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Old 10-13-2012, 02:05 PM   #1
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Drywall where plaster and lath were


I am drywalling a brick basement wall where plaster and lathe had been. The brick wall has been sealed with water proof sealer so moisture is not a major issue but I am still leery of ignoring the possibility.

There is existing wood molding attached to the floor giving me only 1.5 inches for furring, polystyrene and drywall.

The furring 1" strips are only 3/4". So do I:

1)use doubled furring strips and 5/8" drywall with polystyrene in between strips? I want to avoid cold spots since I am in Wisconsin.

2)put the fan-fold 1/4" polystyrene across everything and then furring strip and drywall over the top?

3)Somthing else entirely?

Thoughts? Advice?

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Old 10-13-2012, 03:10 PM   #2
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Drywall where plaster and lath were


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Originally Posted by chese79 View Post
There is existing wood molding attached to the floor giving me only 1.5 inches for furring, polystyrene and drywall.
What exactly do you mean by this? I am in Minneapolis and am doing 1" XPS behind full 2x4 framing. Not sure what you mean by "existing wood molding".

What sealing the brick walls is not a fix all. It only directs the moisture downward. How is the landscaping outside? Ever had any moisture before?

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Old 10-13-2012, 03:15 PM   #3
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Drywall where plaster and lath were


existing wood on floor, is that baseboard? thanks
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Old 10-13-2012, 09:40 PM   #4
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Drywall where plaster and lath were


Yes , wood molding= baseboard. For the three years I have lived here, no moisture problems. The landscaping and pitch is adequately away from the house. Very sandy soil so it drains quickly. Floor is sealed abspestos.
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Old 10-13-2012, 11:40 PM   #5
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Drywall where plaster and lath were


Find your Zone, two different ones for your State; http://publicecodes.cyberregs.com/ic..._11_par002.htm

Fine Zone requirements, Zones 4-8 = R-10 foam board, OR R-13 cavity insulation; http://publicecodes.cyberregs.com/ic..._11_sec002.htm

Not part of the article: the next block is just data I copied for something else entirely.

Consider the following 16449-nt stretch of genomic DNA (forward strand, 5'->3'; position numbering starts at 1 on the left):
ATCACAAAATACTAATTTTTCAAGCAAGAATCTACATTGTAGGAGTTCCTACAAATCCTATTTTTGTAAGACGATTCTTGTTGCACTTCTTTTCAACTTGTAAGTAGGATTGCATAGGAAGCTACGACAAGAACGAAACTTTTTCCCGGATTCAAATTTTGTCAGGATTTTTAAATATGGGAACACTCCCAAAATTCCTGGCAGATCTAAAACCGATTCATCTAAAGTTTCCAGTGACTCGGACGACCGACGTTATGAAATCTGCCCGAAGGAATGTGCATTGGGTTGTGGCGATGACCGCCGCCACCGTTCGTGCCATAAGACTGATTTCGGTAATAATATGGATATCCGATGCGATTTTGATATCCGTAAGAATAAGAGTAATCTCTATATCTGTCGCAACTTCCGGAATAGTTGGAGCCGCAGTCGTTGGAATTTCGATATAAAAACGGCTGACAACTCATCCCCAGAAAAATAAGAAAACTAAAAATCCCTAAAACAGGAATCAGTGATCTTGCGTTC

Get the most for your money, compare thickness stated by temperatures in example cities given here:http://www.buildingfoundation.umn.ed...timum-main.htm

Or figure "dew point" with RH in basement (temp. the f.g. cavity insulation wets from condensation); http://www.greenbuildingadvisor.com/...ally-necessary

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Old 10-14-2012, 05:56 PM   #6
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Drywall where plaster and lath were


"I am in Minneapolis and am doing 1" XPS behind full 2x4 framing"---------

Beepster, be sure to control the indoor RH to below 41% @ 70* for your 6 months of the year against condensation with a dehumidifier to be safe from condensation and get full value of the f.g. cavity insulation. I don't know how your post about thickness of f.b. got past me last year... 2" f.b. would give up to 51%RH at 70*.

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Old 10-15-2012, 11:34 AM   #7
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Drywall where plaster and lath were


Thanks GBR. I monitored the humidity level this summer and am comfortable with the choice I made.

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Old 10-18-2012, 08:40 AM   #8
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Drywall where plaster and lath were


Ok, so it sounds like there is no issue having a furring strip over the top of XPS? It is better to have more XPS in between the furring strips or is an air gap better? I would think more XPS, but I am a total newb to this stuff.
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Old 10-19-2012, 03:20 PM   #9
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Drywall where plaster and lath were


You think correctly; air gaps are never good; http://joneakes.com/jons-fixit-database/743

Can foam the XPS to the concrete floor, tape/mastic all seams, ADA the drywall installing some filler insulation in the furring cavities; http://www.buildingscience.com/docum...wall-approach/

Gary

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